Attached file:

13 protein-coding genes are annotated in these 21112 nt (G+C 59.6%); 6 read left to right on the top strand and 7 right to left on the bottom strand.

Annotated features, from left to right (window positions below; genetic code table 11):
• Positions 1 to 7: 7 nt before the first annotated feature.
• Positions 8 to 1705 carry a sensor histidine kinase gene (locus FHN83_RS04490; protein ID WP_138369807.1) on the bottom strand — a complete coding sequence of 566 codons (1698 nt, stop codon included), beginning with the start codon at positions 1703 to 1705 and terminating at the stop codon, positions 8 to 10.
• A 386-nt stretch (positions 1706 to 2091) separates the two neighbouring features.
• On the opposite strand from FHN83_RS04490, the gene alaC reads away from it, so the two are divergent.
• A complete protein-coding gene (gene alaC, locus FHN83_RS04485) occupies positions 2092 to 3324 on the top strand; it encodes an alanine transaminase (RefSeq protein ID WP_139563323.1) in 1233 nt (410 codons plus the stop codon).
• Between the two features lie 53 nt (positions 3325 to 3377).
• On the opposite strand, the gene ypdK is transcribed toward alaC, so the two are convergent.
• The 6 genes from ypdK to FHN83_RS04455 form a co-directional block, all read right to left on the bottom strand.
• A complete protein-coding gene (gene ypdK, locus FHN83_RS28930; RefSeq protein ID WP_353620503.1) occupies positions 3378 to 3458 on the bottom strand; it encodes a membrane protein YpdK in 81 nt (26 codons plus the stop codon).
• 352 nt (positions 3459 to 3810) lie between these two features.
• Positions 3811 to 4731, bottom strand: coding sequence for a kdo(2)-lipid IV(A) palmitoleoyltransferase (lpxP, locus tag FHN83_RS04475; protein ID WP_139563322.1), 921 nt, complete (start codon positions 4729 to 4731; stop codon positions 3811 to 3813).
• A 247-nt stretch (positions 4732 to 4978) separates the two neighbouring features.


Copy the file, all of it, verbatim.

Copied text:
13 protein-coding genes are annotated in these 21112 nt (G+C 59.6%); 6 read left to right on the top strand and 7 right to left on the bottom strand.

Annotated features, from left to right (window positions below; genetic code table 11):
• Positions 1 to 7: 7 nt before the first annotated feature.
• Positions 8 to 1705 carry a sensor histidine kinase gene (locus FHN83_RS04490; protein ID WP_138369807.1) on the bottom strand — a complete coding sequence of 566 codons (1698 nt, stop codon included), beginning with the start codon at positions 1703 to 1705 and terminating at the stop codon, positions 8 to 10.
• A 386-nt stretch (positions 1706 to 2091) separates the two neighbouring features.
• On the opposite strand from FHN83_RS04490, the gene alaC reads away from it, so the two are divergent.
• A complete protein-coding gene (gene alaC, locus FHN83_RS04485) occupies positions 2092 to 3324 on the top strand; it encodes an alanine transaminase (RefSeq protein ID WP_139563323.1) in 1233 nt (410 codons plus the stop codon).
• Between the two features lie 53 nt (positions 3325 to 3377).
• On the opposite strand, the gene ypdK is transcribed toward alaC, so the two are convergent.
• The 6 genes from ypdK to FHN83_RS04455 form a co-directional block, all read right to left on the bottom strand.
• A complete protein-coding gene (gene ypdK, locus FHN83_RS28930; RefSeq protein ID WP_353620503.1) occupies positions 3378 to 3458 on the bottom strand; it encodes a membrane protein YpdK in 81 nt (26 codons plus the stop codon).
• 352 nt (positions 3459 to 3810) lie between these two features.
• Positions 3811 to 4731, bottom strand: coding sequence for a kdo(2)-lipid IV(A) palmitoleoyltransferase (lpxP, locus tag FHN83_RS04475; protein ID WP_139563322.1), 921 nt, complete (start codon positions 4729 to 4731; stop codon positions 3811 to 3813).
• A 247-nt stretch (positions 4732 to 4978) separates the two neighbouring features.